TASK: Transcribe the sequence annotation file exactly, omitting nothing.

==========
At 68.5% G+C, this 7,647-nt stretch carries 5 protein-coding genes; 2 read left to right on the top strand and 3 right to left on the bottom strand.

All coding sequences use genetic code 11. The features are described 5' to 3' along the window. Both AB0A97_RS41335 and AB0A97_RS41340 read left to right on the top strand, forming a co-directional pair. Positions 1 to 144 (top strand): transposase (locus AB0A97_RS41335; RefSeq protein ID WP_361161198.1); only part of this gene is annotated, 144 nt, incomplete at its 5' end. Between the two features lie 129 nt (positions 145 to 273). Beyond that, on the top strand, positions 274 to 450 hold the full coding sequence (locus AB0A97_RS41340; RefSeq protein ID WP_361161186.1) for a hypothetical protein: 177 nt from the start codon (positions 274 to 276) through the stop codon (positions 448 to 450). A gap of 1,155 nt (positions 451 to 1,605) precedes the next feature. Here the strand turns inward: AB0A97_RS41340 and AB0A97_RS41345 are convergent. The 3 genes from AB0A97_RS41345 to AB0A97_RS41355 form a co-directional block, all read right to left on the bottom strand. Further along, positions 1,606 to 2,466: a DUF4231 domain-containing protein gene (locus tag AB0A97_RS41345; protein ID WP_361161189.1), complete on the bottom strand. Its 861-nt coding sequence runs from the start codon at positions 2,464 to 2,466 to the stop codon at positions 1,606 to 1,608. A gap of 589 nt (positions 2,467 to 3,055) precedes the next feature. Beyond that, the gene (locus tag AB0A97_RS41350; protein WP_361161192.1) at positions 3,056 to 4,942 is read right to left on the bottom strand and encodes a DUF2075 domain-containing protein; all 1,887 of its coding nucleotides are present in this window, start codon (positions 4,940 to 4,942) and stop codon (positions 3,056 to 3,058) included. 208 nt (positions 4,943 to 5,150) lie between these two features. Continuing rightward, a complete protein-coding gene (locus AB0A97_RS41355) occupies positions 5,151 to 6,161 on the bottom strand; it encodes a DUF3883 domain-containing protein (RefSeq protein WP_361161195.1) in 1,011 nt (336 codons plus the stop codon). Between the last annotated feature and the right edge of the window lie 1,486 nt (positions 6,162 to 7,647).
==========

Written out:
At 68.5% G+C, this 7,647-nt stretch carries 5 protein-coding genes; 2 read left to right on the top strand and 3 right to left on the bottom strand.

All coding sequences use genetic code 11. The features are described 5' to 3' along the window. Both AB0A97_RS41335 and AB0A97_RS41340 read left to right on the top strand, forming a co-directional pair. Positions 1 to 144 (top strand): transposase (locus AB0A97_RS41335; RefSeq protein ID WP_361161198.1); only part of this gene is annotated, 144 nt, incomplete at its 5' end. Between the two features lie 129 nt (positions 145 to 273). Beyond that, on the top strand, positions 274 to 450 hold the full coding sequence (locus AB0A97_RS41340; RefSeq protein ID WP_361161186.1) for a hypothetical protein: 177 nt from the start codon (positions 274 to 276) through the stop codon (positions 448 to 450). A gap of 1,155 nt (positions 451 to 1,605) precedes the next feature. Here the strand turns inward: AB0A97_RS41340 and AB0A97_RS41345 are convergent. The 3 genes from AB0A97_RS41345 to AB0A97_RS41355 form a co-directional block, all read right to left on the bottom strand. Further along, positions 1,606 to 2,466: a DUF4231 domain-containing protein gene (locus tag AB0A97_RS41345; protein ID WP_361161189.1), complete on the bottom strand. Its 861-nt coding sequence runs from the start codon at positions 2,464 to 2,466 to the stop codon at positions 1,606 to 1,608. A gap of 589 nt (positions 2,467 to 3,055) precedes the next feature. Beyond that, the gene (locus tag AB0A97_RS41350; protein WP_361161192.1) at positions 3,056 to 4,942 is read right to left on the bottom strand and encodes a DUF2075 domain-containing protein; all 1,887 of its coding nucleotides are present in this window, start codon (positions 4,940 to 4,942) and stop codon (positions 3,056 to 3,058) included. 208 nt (positions 4,943 to 5,150) lie between these two features. Continuing rightward, a complete protein-coding gene (locus AB0A97_RS41355) occupies positions 5,151 to 6,161 on the bottom strand; it encodes a DUF3883 domain-containing protein (RefSeq protein WP_361161195.1) in 1,011 nt (336 codons plus the stop codon). Between the last annotated feature and the right edge of the window lie 1,486 nt (positions 6,162 to 7,647).